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By John Wilks

This year’s conference of Marques, the European brand owners’ association, took place in the European Union’s most troubled and ancient capital, Athens, under the lamentably resonant strapline “Sign of the Times”.  Among the many interesting topics shoe-horned under this banner, one theme seemed to keep resurfacing: the challenge of locating internet infringers.

This is by no means a new problem: IP infringers have for obvious reasons always sought to cover their tracks.  But the advent and continuing expansion of the internet and social media have dramatically increased the scope for anonymous infringements from cyberspace.  The impending arrival of over 1,000 new gTLDs- including many for common generic terms, threatens to further expand the possibility for anonymous infringement.


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By David M. Kramer

A new opportunity is on the horizon for brand owners seeking to expand their online presence in China. Starting September 15, 2012, owners of a valid trademark registration will be able to register .中国 (or “.CHINA”) domain names corresponding to their registered marks.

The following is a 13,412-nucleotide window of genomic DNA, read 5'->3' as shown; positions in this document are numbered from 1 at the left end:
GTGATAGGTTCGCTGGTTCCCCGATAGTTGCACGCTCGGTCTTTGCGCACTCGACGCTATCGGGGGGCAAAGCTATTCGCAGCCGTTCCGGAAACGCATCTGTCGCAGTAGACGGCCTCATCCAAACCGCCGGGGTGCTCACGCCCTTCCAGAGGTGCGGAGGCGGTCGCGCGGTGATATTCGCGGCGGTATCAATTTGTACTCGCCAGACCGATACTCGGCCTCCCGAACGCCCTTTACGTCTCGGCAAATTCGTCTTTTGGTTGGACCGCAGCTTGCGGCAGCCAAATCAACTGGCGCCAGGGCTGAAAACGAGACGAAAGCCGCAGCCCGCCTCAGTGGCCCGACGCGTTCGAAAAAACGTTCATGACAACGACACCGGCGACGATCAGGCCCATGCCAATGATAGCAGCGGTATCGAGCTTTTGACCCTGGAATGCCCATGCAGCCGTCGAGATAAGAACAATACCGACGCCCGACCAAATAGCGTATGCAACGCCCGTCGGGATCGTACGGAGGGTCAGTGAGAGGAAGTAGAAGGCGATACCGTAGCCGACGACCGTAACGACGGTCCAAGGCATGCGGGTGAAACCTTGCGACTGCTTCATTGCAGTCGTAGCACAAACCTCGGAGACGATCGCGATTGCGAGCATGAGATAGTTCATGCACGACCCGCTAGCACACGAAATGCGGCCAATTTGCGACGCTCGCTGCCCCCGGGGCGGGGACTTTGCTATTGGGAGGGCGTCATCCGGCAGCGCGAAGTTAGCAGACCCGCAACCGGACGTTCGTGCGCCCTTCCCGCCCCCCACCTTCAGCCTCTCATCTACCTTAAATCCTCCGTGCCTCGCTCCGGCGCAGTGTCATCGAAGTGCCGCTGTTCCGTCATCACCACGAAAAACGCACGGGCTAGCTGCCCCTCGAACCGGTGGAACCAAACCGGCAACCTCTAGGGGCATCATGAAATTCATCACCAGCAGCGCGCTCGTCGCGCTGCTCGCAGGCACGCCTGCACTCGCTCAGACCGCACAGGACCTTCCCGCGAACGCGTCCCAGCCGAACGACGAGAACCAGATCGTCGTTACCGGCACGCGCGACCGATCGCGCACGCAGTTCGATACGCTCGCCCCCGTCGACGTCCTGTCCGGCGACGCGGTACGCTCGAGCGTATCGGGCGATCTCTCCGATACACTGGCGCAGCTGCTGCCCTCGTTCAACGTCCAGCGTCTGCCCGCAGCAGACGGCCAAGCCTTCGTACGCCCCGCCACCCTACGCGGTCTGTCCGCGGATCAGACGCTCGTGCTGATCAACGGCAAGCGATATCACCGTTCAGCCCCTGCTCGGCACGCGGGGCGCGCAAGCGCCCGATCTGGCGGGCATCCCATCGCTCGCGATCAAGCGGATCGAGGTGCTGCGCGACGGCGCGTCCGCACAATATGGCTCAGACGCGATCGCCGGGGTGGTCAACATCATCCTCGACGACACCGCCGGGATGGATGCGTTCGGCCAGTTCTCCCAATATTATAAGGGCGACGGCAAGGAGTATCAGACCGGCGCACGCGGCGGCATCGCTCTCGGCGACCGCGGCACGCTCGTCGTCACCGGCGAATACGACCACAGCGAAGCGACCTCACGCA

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Reproduced with permission from Electronic Commerce & Law Report, (June 13, 2012). Copyright 2012 by The Bureau of National Affairs, Inc. (800-372-1033) <http://www.bna.com>

NEW TOP-LEVEL DOMAINS

The Internet Corporation for Assigned Names and Numbers will post June 13 a list of over 1,900 applications for new generic top-level domain names, following years of debate and months of delays. BNA interviewed nearly a dozen attorneys in the days leading up to the big reveal, asking what they will be looking for on “reveal day,” and for tips and insights for brand owners of all locations, sizes, and budgets.

Trademark infringement is not the only issue brands will need to watch. Other matters to explore include: Did a competitor apply for a “.industry” domain? If so, can your business register a second-level domain, for a reasonable cost? Will the competitor have access to sensitive information if you decide to register a second-level domain for a yet-to-be-publicized product? Will proposed domains that could attract infringers have adequate WHOIS data verification practices to enable IP owners to identify second-level registrants? What about steps to prevent abuses in provocative domains like the anticipated “.sucks” destination?


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Reproduced with permission from Electronic Commerce & Law Report, 17 ELCR 714 (Apr. 18, 2012).

Copyright 2012 by The Bureau of National Affairs, Inc. (800-372-1033) http://www.bna.com

By Amy E. Bivins

The Internet Corporation for Assigned Names and Numbers will not publicize who has applied for new generic top-level domain names until at least April 30, starting the clock on the public comment and objection processes, but legal disputes among rumored applicants are already beginning to surface.